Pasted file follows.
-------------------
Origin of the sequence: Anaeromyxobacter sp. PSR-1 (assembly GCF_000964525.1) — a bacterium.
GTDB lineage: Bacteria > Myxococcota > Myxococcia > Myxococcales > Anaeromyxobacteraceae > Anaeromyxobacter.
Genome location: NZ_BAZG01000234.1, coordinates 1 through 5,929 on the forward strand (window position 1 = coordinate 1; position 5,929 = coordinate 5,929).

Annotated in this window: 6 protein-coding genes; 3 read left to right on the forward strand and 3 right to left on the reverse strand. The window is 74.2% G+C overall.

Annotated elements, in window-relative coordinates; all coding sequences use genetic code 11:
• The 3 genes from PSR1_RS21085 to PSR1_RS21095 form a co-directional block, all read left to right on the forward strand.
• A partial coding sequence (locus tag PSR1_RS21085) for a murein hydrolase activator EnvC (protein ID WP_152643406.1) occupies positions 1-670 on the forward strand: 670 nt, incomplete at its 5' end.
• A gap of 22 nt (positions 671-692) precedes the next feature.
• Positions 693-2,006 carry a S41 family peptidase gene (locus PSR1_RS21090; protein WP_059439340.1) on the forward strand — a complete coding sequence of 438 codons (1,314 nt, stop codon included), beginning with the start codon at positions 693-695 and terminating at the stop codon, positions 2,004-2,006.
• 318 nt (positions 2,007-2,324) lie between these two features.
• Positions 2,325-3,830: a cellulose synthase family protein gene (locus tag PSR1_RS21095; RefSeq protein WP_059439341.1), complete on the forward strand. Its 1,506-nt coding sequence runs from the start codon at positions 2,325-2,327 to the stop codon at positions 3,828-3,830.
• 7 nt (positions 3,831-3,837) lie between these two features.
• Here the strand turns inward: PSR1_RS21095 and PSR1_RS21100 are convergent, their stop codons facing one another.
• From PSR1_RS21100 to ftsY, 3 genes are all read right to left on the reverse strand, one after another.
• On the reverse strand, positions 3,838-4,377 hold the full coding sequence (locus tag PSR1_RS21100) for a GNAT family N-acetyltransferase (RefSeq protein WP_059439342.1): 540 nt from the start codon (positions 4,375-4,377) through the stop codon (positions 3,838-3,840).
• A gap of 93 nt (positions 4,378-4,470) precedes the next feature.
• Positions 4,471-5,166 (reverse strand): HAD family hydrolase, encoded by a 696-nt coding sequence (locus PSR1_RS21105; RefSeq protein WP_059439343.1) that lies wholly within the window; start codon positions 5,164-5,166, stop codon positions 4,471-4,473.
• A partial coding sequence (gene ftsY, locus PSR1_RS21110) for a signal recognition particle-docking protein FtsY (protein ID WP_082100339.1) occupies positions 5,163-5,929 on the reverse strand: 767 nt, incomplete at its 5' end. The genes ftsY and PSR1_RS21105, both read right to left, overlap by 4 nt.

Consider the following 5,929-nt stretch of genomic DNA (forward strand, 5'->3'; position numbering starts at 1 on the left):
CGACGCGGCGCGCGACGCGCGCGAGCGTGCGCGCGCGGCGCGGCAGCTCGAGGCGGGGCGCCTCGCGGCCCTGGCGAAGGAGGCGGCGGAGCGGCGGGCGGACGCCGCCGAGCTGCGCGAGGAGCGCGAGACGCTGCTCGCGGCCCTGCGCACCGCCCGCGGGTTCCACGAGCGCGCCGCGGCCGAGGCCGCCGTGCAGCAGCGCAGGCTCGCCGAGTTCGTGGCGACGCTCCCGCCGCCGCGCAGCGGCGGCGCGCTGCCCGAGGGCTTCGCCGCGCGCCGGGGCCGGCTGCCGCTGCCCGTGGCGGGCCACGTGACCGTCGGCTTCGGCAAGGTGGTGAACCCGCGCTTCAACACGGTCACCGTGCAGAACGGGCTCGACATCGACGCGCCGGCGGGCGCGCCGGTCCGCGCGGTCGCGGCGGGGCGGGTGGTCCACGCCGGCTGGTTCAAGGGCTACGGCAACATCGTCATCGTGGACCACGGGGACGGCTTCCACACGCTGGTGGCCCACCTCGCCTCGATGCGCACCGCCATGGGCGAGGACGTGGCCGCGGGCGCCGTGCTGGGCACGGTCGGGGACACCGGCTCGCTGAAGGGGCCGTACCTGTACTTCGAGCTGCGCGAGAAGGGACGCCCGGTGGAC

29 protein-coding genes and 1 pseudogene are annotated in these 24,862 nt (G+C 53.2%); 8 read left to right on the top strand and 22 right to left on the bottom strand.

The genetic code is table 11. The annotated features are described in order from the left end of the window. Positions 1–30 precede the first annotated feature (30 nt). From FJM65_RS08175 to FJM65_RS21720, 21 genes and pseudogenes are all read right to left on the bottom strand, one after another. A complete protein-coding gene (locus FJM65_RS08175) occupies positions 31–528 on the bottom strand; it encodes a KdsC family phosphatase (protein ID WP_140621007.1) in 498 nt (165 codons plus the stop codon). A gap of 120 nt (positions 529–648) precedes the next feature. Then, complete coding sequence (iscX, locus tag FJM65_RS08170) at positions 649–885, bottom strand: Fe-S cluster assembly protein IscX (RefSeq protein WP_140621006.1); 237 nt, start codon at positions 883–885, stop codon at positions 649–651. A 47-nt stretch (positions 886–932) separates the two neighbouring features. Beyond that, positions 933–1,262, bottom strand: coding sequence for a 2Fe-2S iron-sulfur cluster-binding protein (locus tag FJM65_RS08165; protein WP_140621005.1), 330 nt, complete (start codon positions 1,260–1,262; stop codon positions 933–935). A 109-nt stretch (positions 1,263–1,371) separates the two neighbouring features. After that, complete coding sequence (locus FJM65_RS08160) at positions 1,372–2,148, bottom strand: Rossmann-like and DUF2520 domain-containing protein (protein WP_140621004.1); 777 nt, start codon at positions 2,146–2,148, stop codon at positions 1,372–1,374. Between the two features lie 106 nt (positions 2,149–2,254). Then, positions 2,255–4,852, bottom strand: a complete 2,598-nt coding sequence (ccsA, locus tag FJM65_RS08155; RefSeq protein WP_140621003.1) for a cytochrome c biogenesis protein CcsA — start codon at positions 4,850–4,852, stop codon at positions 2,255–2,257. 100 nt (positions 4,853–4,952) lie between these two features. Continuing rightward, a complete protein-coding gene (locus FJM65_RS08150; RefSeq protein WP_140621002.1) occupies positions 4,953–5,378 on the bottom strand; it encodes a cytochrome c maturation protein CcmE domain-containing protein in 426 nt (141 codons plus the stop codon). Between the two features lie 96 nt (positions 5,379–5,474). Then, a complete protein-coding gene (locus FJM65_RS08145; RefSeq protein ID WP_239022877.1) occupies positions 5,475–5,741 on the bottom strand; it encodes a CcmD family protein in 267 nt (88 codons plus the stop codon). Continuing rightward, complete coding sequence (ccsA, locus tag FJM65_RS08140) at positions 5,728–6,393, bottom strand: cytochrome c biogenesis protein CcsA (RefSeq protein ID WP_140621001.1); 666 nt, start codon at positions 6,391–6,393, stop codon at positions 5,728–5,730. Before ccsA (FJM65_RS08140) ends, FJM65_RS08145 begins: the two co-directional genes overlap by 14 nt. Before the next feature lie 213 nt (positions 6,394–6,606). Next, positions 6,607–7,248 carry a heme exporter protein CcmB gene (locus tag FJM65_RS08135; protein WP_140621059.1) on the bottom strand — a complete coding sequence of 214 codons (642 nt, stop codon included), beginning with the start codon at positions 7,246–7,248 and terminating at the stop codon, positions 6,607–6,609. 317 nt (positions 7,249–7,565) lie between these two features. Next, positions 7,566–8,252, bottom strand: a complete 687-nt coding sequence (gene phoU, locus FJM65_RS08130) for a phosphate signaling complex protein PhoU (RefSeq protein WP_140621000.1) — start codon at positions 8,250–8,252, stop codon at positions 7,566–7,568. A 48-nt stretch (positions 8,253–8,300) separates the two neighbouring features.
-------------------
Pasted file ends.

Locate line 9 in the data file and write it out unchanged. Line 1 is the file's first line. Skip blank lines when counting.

• Positions 693-2,006 carry a S41 family peptidase gene (locus PSR1_RS21090; protein WP_059439340.1) on the forward strand — a complete coding sequence of 438 codons (1,314 nt, stop codon included), beginning with the start codon at positions 693-695 and terminating at the stop codon, positions 2,004-2,006.